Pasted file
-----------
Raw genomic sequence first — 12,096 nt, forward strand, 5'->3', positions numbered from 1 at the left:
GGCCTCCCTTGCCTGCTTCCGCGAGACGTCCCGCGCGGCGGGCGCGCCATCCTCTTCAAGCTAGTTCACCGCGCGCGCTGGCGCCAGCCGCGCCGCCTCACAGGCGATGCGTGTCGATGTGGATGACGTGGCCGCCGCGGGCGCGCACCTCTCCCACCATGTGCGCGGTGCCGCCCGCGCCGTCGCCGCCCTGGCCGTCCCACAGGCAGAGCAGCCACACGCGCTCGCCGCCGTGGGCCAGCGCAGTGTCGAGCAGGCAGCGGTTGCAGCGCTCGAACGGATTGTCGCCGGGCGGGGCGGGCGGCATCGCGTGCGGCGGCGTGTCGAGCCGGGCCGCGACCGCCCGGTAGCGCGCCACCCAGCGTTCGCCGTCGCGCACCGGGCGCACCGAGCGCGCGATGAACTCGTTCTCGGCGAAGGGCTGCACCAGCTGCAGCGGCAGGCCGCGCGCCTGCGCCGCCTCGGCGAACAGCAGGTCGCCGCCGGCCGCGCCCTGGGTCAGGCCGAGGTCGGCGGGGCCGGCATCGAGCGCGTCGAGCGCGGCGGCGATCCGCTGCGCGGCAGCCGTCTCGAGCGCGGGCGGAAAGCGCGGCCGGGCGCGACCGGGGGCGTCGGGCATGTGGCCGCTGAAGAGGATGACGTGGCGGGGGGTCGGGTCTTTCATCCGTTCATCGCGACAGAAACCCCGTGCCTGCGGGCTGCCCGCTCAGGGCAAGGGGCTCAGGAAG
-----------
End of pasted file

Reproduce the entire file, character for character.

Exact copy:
Raw genomic sequence first — 12,096 nt, forward strand, 5'->3', positions numbered from 1 at the left:
GGCCTCCCTTGCCTGCTTCCGCGAGACGTCCCGCGCGGCGGGCGCGCCATCCTCTTCAAGCTAGTTCACCGCGCGCGCTGGCGCCAGCCGCGCCGCCTCACAGGCGATGCGTGTCGATGTGGATGACGTGGCCGCCGCGGGCGCGCACCTCTCCCACCATGTGCGCGGTGCCGCCCGCGCCGTCGCCGCCCTGGCCGTCCCACAGGCAGAGCAGCCACACGCGCTCGCCGCCGTGGGCCAGCGCAGTGTCGAGCAGGCAGCGGTTGCAGCGCTCGAACGGATTGTCGCCGGGCGGGGCGGGCGGCATCGCGTGCGGCGGCGTGTCGAGCCGGGCCGCGACCGCCCGGTAGCGCGCCACCCAGCGTTCGCCGTCGCGCACCGGGCGCACCGAGCGCGCGATGAACTCGTTCTCGGCGAAGGGCTGCACCAGCTGCAGCGGCAGGCCGCGCGCCTGCGCCGCCTCGGCGAACAGCAGGTCGCCGCCGGCCGCGCCCTGGGTCAGGCCGAGGTCGGCGGGGCCGGCATCGAGCGCGTCGAGCGCGGCGGCGATCCGCTGCGCGGCAGCCGTCTCGAGCGCGGGCGGAAAGCGCGGCCGGGCGCGACCGGGGGCGTCGGGCATGTGGCCGCTGAAGAGGATGACGTGGCGGGGGGTCGGGTCTTTCATCCGTTCATCGCGACAGAAACCCCGTGCCTGCGGGCTGCCCGCTCAGGGCAAGGGGCTCAGGAAG